A molecular phylogeny for the Tribe Dacini (Diptera: Tephritidae): Systematic and biogeographic implications

Krosch, Matthew N., Schutze, Mark K., Armstrong, Karen F., Graham, Glenn C., Yeates, David K. and Clarke, Anthony R. (2012) A molecular phylogeny for the Tribe Dacini (Diptera: Tephritidae): Systematic and biogeographic implications. Molecular Phylogenetics and Evolution, 64 3: 513-523. doi:10.1016/j.ympev.2012.05.006

Author Krosch, Matthew N.
Schutze, Mark K.
Armstrong, Karen F.
Graham, Glenn C.
Yeates, David K.
Clarke, Anthony R.
Title A molecular phylogeny for the Tribe Dacini (Diptera: Tephritidae): Systematic and biogeographic implications
Journal name Molecular Phylogenetics and Evolution   Check publisher's open access policy
ISSN 1055-7903
Publication date 2012-09-01
Sub-type Article (original research)
DOI 10.1016/j.ympev.2012.05.006
Open Access Status Not yet assessed
Volume 64
Issue 3
Start page 513
End page 523
Total pages 11
Place of publication Maryland Heights, MO, United States
Publisher Academic Press
Language eng
Subject 1105 Ecology, Evolution, Behavior and Systematics
1312 Molecular Biology
1311 Genetics
Abstract With well over 700 species, the Tribe Dacini is one of the most species-rich clades within the dipteran family Tephritidae, the true fruit flies. Nearly all Dacini belong to one of two very large genera, Dacus Fabricius and Bactrocera Macquart. The distribution of the genera overlap in or around the Indian subcontinent, but the greatest diversity of Dacus is in Africa and the greatest diversity of Bactrocera is in south-east Asia and the Pacific. The monophyly of these two genera has not been rigorously established, with previous phylogenies only including a small number of species and always heavily biased to one genus over the other. Moreover, the subgeneric taxonomy within both genera is complex and the monophyly of many subgenera has not been explicitly tested. Previous hypotheses about the biogeography of the Dacini based on morphological reviews and current distributions of taxa have invoked an out-of-India hypothesis; however this has not been tested in a phylogenetic framework. We attempted to resolve these issues with a dated, molecular phylogeny of 125 Dacini species generated using 16S, COI, COII and white eye genes. The phylogeny shows that Bactrocera is not monophyletic, but rather consists of two major clades: Bactrocera s.s. and the 'Zeugodacus group of subgenera' (a recognised, but informal taxonomic grouping of 15 Bactrocera subgenera). This 'Zeugodacus' clade is the sister group to Dacus, not Bactrocera and, based on current distributions, split from Dacus before that genus moved into Africa. We recommend that taxonomic consideration be given to raising Zeugodacus to genus level. Supportive of predictions following from the out-of-India hypothesis, the first common ancestor of the Dacini arose in the mid-Cretaceous approximately 80. mya. Major divergence events occurred during the Indian rafting period and diversification of Bactrocera apparently did not begin until after India docked with Eurasia (50-35. mya). In contrast, diversification in Dacus, at approximately 65. mya, apparently began much earlier than predicted by the out-of-India hypothesis, suggesting that, if the Dacini arose on the Indian plate, then ancestral Dacus may have left the plate in the mid to late Cretaceous via the well documented India-Madagascar-Africa migration route. We conclude that the phylogeny does not disprove the predictions of an out-of-India hypothesis for the Dacini, although modification of the original hypothesis is required.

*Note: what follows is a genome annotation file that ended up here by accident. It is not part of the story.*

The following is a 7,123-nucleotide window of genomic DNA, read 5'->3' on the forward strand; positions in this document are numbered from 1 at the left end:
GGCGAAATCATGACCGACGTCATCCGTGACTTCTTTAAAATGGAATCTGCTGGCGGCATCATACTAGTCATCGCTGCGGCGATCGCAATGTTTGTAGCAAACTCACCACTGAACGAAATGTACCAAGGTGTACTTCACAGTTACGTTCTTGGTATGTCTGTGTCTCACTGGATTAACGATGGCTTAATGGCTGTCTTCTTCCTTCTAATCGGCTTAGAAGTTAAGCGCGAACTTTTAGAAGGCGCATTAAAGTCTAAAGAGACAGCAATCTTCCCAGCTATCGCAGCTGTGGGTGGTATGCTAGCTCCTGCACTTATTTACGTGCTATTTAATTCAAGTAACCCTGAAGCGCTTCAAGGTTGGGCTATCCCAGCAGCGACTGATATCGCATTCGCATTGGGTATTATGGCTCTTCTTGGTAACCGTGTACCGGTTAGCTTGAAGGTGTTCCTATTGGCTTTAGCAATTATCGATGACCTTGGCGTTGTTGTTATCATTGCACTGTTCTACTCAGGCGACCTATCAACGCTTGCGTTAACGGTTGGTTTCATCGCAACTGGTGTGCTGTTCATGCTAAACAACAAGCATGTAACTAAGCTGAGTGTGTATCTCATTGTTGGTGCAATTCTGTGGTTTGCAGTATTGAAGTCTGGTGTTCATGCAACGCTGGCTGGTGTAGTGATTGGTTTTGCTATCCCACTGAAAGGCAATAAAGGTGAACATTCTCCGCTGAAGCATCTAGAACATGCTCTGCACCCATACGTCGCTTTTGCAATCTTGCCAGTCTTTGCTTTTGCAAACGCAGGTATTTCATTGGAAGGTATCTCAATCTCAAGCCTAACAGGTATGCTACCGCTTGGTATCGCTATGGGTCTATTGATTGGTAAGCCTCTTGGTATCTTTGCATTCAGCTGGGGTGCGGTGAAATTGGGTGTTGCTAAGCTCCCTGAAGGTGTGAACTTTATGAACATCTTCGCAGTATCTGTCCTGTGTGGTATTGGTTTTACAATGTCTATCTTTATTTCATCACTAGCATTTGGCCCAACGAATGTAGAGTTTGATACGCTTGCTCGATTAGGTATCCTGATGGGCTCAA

Keyword Bactrocera
Q-Index Code C1
Q-Index Status Confirmed Code
Institutional Status UQ
Additional Notes Available online: 18 May 2012.

Document type: Journal Article
Sub-type: Article (original research)
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